We have just three verses to reflect upon in today’s Gospel (Lk. 10:19-21), but it turns out that this is more than enough for one day! Jesus is explaining to his disciples why they had so much success in the mission on which He had sent them. They had returned to him, exhilarated and full of joy, exclaiming: “even the demons are subject to us in your name!”
First of all, He explains why this had happened: “I have given you power to tread upon serpents and scorpions, and over all the power of the enemy; and nothing shall hurt you.” Power is the theme here: the superior power of the Lord over that of the devil. We know from Genesis and Revelation, and a few places in between, that the serpent is a symbol of the devil. We see also in the Book of Revelation that demons are likened to scorpions: When the shaft of the bottomless pit was opened and dark clouds of demons emerged, we read that they “were given power like the power of scorpions… their torture was like the torture of a scorpion, when it stings a man” (9:3-5).
The power of the demons is not insignificant, but it is vastly inferior to the power of the Lord. Jesus shows that He can authorize his disciples to exercise that power in his name. It is so much greater than demonic power that Jesus says his disciples can tread on the demonic powers as if they were small reptiles or insects.
This is something we ought to keep in mind. Anyone who is baptized into Christ and the Holy Trinity, and who has responded wholeheartedly to his call to discipleship, has the power to tread on the power of the enemy. This power comes from the grace of God and is applied through the exercise of our will in faith. The limitations of our weak human nature need not be an obstacle to overcoming the power of the enemy. Recall that when St Paul complained to the Lord of a “messenger of satan” who was severely harassing him, the Lord said that his grace was sufficient, and not only that, but divine power was actually perfected through the Apostle’s infirmity, and this ended up being a more resounding defeat of the devil.
So, when we are experiencing temptations or any other malice or cunning attacks of the enemy, if our hearts are with the Lord, we can simply say, “I tread on you in the name of Jesus,” and as the Lord said, the power of the enemy will not be able to hurt us.
Jesus issued a little admonition to his disciples, however, lest they lose their proper focus and give all their attention to the fact that now they had power over the enemy. He said: “Do not rejoice in this, that the spirits are subject to you; but rejoice that your names are written in Heaven.” Our attention should be focused neither on demons nor on our authority over demons, lest we succumb to pride and end up losing that very authority. The power to overcome evil is not an end in itself, but rather a means to an end. The end is Heaven, the Kingdom of God. What Jesus was implying was that the fact that they were his disciples and hence were granted a share in his power and authority, simply means that they are among his elect, and as such they can have confidence in attaining the goal of eternal life in Heaven.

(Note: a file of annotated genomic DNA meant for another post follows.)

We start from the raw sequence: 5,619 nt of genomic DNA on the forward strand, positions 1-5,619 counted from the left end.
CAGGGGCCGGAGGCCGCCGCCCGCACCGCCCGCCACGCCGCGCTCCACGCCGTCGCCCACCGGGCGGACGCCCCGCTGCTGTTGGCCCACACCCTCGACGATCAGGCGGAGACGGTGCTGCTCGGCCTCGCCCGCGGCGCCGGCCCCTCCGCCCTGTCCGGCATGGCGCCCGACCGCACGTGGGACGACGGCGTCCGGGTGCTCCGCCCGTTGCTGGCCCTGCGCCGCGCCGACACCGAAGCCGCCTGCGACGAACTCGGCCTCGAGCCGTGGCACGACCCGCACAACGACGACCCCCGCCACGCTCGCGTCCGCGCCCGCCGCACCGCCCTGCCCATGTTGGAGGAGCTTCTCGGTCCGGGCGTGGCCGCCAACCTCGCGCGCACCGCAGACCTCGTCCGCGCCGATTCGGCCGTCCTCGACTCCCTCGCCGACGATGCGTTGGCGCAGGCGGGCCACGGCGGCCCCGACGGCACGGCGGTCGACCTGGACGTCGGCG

This is what we ought to focus on as well. Heaven should be everything to us, that is, everything that “Heaven” implies should be everything: God the Holy Trinity, the Blessed Virgin Mary, the Angels and the Saints, and all that God has prepared for those who love Him. This is our goal, our joy, our hope. All that the demons throw at us, all the ways they try to stir up our concupiscence or lead us to unbelief or despair—all these are merely snakes and scorpions on our path that we are to tread upon as we advance toward the Kingdom. We attend to them only long enough to overcome them, and then we turn our attention toward Heaven, for therein should lie our rejoicing.
In our efforts to keep safe from the evil serpents ever lying in wait for us, let us turn toward the Woman whom God designated as the one who would crush the serpent’s head ever since the fall of man. He explicitly put enmity between the Woman and the serpent, knowing that the devil would never have the least hold upon the Immaculate One, and hence she would be victorious in every encounter or attack. Our Lady is often depicted in sacred images treading upon the ancient serpent, so she is the prime example of one who has power over the enemy by the grace of God. The devil could never hurt her, and if we stay united to her he won’t be able to hurt us, either. She will lead us along the narrow and difficult path to the Kingdom, imploring for us the grace of her Son, which will be sufficient for us even in the worst of attacks. Let us, then, ask the Blessed Virgin to clear the path of evil vermin, so we can lift up our eyes and hearts to the mysteries of Heaven, and rejoice to find our names written therein.